Muscles rippling under a thin white t-shirt, head bowed beneath a polyester-sateen kippah, New England Patriots wide receiver Julian Edelman prayed at Jerusalem’s Western Wall in a new year greeting posted to social media.
Say that sentence six times and your ancestors will rise from their graves and start a spontaneous hora.
Edelman, a 32-year-old native Californian and twice-winner of the SuperBowl, has been on a spiritual journey. The Pats star, raised mostly in the Christian tradition, has spent the better part of a decade rediscovering the Jewish roots on his father’s side — celebrating Hanukkah, embracing Zionism, and leaning into Jewish culture. In June, Edelman was treated to essentially a hail mary (if you will) Birthright trip by the Boston-based federation Combined Jewish Philanthropies. In a video from CJP, Edelman can be seen enjoying a charmingly hasbara-soaked 10-day pilgrimage throughout the holiest of lands, shouting “yalla!” (Arabic slang meaning, “let’s go!”) and slinging footballs.
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It’s a very special time of year for both Pats nation and Jewish people all over the world with both Rosh Hashana and Yom Kippur. I’m usually in such an active mode around this time but this year I’m being more reflective and grateful. I’m so blessed to have a loving family, an incredible daughter and amazing support from the best fans in the world. Remember to let the people you love know that you love them and always be grateful for what you have. שנה טובה #ShabbatShalom ?????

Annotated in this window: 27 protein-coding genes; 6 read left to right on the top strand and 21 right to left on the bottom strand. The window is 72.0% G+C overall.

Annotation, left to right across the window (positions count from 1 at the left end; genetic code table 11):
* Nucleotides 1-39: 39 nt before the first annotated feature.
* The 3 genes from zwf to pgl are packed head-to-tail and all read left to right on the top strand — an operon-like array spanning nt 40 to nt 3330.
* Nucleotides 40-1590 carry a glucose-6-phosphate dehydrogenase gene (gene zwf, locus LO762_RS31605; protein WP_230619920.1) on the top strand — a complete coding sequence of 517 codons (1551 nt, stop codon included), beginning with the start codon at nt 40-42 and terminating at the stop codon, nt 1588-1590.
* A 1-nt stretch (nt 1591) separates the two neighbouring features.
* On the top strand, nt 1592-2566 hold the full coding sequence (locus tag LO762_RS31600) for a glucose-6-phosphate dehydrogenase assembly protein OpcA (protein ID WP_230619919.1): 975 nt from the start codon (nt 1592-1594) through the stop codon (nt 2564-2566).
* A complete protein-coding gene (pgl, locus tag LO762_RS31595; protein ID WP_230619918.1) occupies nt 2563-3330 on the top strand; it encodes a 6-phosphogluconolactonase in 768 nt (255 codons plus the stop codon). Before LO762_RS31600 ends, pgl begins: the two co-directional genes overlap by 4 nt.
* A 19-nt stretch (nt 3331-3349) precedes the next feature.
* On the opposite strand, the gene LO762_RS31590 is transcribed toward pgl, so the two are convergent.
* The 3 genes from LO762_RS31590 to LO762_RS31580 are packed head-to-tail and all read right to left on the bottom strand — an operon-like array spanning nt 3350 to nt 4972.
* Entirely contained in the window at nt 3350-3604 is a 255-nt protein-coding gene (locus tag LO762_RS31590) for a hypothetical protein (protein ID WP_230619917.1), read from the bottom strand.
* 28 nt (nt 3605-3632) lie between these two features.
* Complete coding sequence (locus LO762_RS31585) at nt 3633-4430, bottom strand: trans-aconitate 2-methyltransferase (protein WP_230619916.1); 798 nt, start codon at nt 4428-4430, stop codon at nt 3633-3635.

In a touching Instagram post on Saturday, Edelman shared photos from the trip with a reflective caption that alludes to the longtime football star’s recent violation of the league’s performance-enhancing substance policy. Edelman, who will sit out four games as a punishment for the violation, wrote: “It’s a very special time of year for both Pats nation and Jewish people all over the world with both Rosh Hashana and Yom Kippur. I’m usually in such an active mode around this time but this year I’m being more reflective and grateful.” Shana tovah, he added in Hebrew, hashtagging the post “Shabbat shalom.”
To top off the spectacle of an American football star sharing a profound Shabbos-teshuvah greeting with his fans, the fans in question immediately devolved into an in-comments dialogue about the Israeli-Palestinian conflict. Bless them all, and may the gates of repentance and the field goal posts always be wide open to them.
Jenny Singer is the deputy lifestyle editor for the Forward. You can reach her at Singer@forward.com or on Twitter @jeanvaljenny